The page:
The U.K. has more surveillance cameras than any other European country, as many as 4 million of the 12 million or so such cameras in all of Europe, says Matia Grossi, an analyst for research firm Frost & Sullivan. "As soon as you step out of the house in a British city, you are watched," Grossi said.
More attention to the issue, though, has arisen with the recent elections. Nick Clegg, Britain's new deputy prime minister, says he'll move to tightly regulate the use of closed-circuit TV cameras, as part of his civil liberties drive, says an Investors Daily report. In Britain, government agencies, public institutions and businesses use the cameras. They monitor activities ranging from traffic to suspicious comings-and-goings and theft. They also provide law enforcement with a forensic tool to reconstruct crimes.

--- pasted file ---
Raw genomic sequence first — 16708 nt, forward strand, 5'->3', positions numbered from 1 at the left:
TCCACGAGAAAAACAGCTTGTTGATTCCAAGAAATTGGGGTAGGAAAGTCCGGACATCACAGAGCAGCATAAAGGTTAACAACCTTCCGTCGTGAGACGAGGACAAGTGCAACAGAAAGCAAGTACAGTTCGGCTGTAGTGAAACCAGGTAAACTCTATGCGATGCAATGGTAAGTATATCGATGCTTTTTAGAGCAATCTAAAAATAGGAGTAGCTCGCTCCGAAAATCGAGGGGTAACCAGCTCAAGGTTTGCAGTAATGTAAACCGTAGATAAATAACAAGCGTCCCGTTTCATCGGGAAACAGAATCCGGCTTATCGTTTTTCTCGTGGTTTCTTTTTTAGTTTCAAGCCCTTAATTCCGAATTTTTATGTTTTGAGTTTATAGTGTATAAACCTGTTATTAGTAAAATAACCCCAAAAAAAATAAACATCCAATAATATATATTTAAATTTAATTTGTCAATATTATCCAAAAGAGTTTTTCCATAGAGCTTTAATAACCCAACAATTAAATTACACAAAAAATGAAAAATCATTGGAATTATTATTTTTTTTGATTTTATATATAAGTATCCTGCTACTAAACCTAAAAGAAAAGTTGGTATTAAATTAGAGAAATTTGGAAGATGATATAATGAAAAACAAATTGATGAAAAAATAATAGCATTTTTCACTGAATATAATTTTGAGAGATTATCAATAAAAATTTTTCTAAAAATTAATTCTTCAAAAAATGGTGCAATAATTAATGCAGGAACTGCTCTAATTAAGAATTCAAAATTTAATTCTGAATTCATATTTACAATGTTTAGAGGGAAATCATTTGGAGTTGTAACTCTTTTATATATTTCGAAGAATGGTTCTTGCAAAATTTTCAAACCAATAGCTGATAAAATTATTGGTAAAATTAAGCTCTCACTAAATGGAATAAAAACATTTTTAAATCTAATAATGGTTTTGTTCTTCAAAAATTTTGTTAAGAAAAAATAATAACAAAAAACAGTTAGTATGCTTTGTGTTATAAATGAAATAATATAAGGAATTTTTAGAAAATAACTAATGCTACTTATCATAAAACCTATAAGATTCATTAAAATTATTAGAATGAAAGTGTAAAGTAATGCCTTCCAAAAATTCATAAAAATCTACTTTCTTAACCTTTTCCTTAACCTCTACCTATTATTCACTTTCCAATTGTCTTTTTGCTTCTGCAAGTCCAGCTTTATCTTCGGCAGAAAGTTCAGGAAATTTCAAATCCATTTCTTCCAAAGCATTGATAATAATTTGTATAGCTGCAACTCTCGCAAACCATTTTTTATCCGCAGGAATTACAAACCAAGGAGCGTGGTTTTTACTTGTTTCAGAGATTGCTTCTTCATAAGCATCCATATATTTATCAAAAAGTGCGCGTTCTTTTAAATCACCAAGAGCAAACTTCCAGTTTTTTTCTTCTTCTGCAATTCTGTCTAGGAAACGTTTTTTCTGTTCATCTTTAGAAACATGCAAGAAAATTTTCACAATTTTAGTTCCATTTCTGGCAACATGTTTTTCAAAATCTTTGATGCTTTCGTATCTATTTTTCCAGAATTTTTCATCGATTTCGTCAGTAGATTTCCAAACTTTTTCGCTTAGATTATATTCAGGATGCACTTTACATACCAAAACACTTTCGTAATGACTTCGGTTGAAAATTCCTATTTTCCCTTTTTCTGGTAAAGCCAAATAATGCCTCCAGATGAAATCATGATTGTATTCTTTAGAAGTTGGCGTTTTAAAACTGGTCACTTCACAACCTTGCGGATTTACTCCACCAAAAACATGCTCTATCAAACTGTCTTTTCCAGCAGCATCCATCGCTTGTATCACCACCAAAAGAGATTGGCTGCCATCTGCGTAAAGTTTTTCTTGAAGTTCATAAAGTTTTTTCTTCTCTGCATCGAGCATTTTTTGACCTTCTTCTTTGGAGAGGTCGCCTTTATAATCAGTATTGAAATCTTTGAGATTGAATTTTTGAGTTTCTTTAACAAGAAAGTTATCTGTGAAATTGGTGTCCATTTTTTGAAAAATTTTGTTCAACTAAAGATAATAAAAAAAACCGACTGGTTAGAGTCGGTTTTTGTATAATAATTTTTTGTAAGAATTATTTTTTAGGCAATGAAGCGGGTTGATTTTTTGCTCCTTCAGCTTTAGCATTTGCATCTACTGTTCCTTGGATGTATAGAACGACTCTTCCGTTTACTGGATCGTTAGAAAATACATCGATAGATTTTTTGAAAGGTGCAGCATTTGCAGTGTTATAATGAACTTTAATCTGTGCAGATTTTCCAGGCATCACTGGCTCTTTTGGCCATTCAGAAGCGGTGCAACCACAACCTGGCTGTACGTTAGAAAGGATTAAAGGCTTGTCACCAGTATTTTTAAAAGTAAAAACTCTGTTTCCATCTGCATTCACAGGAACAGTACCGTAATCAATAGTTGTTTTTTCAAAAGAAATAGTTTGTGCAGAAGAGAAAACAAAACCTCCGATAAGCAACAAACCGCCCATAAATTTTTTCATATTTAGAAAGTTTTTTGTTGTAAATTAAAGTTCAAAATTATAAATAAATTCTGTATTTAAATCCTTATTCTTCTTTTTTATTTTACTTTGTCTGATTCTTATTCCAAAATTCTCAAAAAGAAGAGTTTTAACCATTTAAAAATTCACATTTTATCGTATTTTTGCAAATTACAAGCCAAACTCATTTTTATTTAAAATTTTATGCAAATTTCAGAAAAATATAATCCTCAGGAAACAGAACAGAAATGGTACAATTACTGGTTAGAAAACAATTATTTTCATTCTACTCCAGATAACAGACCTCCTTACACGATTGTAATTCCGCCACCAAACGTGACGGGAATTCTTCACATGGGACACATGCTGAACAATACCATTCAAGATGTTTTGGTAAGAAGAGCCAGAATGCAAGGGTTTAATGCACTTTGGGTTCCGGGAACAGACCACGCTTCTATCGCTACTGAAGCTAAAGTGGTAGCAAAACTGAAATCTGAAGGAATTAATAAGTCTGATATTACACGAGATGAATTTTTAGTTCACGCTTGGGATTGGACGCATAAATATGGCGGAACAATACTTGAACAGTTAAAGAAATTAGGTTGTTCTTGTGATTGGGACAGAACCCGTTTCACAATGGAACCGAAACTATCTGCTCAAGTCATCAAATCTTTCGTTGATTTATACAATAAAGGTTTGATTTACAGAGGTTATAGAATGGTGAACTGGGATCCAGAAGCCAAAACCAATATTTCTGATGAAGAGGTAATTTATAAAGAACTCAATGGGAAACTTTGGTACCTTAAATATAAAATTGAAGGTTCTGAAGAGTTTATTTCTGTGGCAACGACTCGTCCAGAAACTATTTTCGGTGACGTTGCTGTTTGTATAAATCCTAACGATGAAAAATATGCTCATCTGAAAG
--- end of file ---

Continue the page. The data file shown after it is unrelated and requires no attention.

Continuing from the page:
The events of 9/11 resulted in stepped-up security measures in the U.S., and did the same in Britain, where security is now fully integrated into everyday life, Grossi says. "The British have security as a key cultural element," he said. Video is the primary type of government surveillance in the U.K., the report says.
Use of video surveillance is rising in the U.S., but there's no accurate count of cameras, says T. Jeff Vining, an analyst for research firm Gartner. Still, he says the U.S. is clearly following the U.K. in stepping up adoption. "In the U.S., we were more privacy-oriented and we didn't embrace it as quickly," Vining said. "But after 9/11, the U.S. started seeing the need for video. The U.S. is catching up to the U.K." Although some citizens' rights groups in Britain are concerned about privacy invasion, surveillance is largely accepted, Dearlove says."It's just become a part of the national infrastructure," the report said.